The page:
"There were many things I had problems accepting during my childhood and teenage years. One of them was the institution of forced marriage (bride-napping). No matter how much a guy loves a girl, there is no excuse for this, not even the fact that it is tradition." - Nana Ekvtimishvili, c0-director
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“When it comes to discovering new talent in Europe, Georgia is the new Romania."
“Built around radiant performances from its two young leads, In Bloom is a beautifully observed slice-of-life drama subtly interwoven with thriller elements and a gently pro-feminist message about young girls defying ancient patriarchal traditions...
Even in their least dramatic scenes, Babluani and Bokeria share a natural chemistry and magnetic on-screen presence. The languid camera work of veteran Romanian New Wave cinematographer Oleg Mutu also merits a mention... An eye-pleasing aesthetic for a classy and absorbing debut.”
"A hugely distinctive and individual piece... In Bloom is a deeply satisfying exercise with a strong female angle.”
“At some point a person decides whether his childhood was good or not, or how it was in general. Ultimately we are the writers of our own story, separate from the circumstances and the people who influenced our lives.” – Nana Ekvtimishvili, co-director
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Interview excerpt by Cinema Without Borders with Nana Ekvtimishvili.
Borders: How did you come up with the idea of making IN BLOOM?
Nana Ekvtimishvili: I was thinking about my childhood. I had a pretty good childhood, I think. Some people, especially in Western countries, might think that I had a terrible childhood because of the things that happened and the things I witnessed... but at some point a person decides whether his childhood was good or not, or how it was in general. Ultimately we are the writers of our own story, separate from the circumstances and the people who influenced our lives.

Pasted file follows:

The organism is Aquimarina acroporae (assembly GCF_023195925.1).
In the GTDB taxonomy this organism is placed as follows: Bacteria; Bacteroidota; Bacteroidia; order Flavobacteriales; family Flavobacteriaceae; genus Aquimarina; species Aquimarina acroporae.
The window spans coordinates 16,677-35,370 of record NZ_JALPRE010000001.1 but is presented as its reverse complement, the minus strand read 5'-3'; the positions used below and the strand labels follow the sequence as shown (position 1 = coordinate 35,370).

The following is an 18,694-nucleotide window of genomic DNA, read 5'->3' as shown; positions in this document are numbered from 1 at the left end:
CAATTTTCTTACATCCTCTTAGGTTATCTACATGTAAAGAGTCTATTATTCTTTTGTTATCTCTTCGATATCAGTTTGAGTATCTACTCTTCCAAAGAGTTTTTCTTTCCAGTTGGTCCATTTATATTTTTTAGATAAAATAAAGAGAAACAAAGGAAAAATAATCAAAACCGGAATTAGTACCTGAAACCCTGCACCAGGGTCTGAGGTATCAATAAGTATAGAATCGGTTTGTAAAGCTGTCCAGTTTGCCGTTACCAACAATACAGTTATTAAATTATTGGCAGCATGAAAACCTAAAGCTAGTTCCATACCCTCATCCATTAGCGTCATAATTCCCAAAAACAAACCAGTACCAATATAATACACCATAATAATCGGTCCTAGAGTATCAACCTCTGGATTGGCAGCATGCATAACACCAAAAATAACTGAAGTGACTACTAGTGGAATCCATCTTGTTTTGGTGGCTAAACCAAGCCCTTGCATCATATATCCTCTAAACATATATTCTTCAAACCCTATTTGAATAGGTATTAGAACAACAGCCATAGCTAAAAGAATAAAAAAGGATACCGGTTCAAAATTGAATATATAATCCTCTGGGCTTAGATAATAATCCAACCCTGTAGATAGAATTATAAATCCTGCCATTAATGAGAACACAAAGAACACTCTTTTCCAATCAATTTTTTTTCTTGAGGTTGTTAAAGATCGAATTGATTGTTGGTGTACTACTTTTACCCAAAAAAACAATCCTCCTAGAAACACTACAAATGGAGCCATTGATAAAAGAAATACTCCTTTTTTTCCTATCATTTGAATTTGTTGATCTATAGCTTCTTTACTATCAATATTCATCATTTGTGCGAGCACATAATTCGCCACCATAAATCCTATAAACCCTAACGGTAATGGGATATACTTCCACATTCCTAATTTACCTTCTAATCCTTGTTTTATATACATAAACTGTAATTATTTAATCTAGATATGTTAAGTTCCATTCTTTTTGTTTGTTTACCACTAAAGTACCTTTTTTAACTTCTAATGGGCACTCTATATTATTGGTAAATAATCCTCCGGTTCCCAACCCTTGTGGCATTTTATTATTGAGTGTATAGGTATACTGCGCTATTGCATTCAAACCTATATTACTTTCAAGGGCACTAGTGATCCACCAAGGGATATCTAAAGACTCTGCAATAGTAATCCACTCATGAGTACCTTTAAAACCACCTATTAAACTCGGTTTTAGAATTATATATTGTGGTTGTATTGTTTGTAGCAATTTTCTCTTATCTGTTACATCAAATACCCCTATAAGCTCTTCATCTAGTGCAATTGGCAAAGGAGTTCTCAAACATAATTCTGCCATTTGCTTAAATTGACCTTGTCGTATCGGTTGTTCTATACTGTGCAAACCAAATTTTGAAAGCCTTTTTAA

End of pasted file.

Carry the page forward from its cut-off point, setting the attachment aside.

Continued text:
There were many things I had problems accepting during my childhood and teenage years. One of them was the institution of forced marriage (bride-napping). No matter how much a guy loves a girl, there is no excuse for this, not even the fact that it is tradition. Many girls would allow themselves to be fascinated with this kind of declaration of love and say "yes" to the marriage. When this happened, I would ask myself, "Where is the girl's family and society"? The girl's family members would go to the wedding and applaud. Even though things have changed in Georgia, I don't want to forget what was happening 20 years ago, I don't want to forget what kind of society it was that I grew up in.
The idea for IN BLOOM came from my protest at what I had seen at that time, when I was a teenage girl. I wanted to explore why one teenage girl would take some decisions while another would take different ones. Was this because of family, life experience, hormonal or sexual changes, intelligence, or was it just a matter of character? I was thinking about all this while I was writing the script. But before this kind of analytical thinking, first of all, some scenes from the film came to my mind... I would see these scenes and then think “why” and “how”?
CWB: How challenging was making this film?
NE: Yes, it was very challenging to do this film. It was very personal for me, about a difficult time in my country and in my life. It required that I recall old memories, rebuild settings, find the original locations (everything was shot in its original location). And we worked with non-professional actors and children. It was hard to find money in the country, where the film industry had not functioned properly for the past 20 years, and hard to find money in other countries. But we were two, my husband, Simon Gross, and me. We have different origins, Simon is from Berlin, I am from Georgia, and I think our four eyes and four hands made the film what it is. We are both very happy that we had a great crew, great people around great actors and us who made the film possible.
CWB: Please tell us about your casting process for IN BLOOM.
NE: We had a very long casting process. We looked mostly for non-professional actors and looked for them everywhere. We visited more than 100 schools... We have a lot of characters in the film - 24 kids in the classroom, children elsewhere in the school, people in the breadline and in the wedding... so the casting was the most exhausting part of the preparation period. Looking for two 14-year-old girls wasn’t easy. In this age they are changing very fast... and you have to find the right girl in terms of appearance but also in terms of her inner state, you have to catch the moment between her childhood and the moment when she starts to become a woman. We found Lika (EKA) in a school in Tbilisi.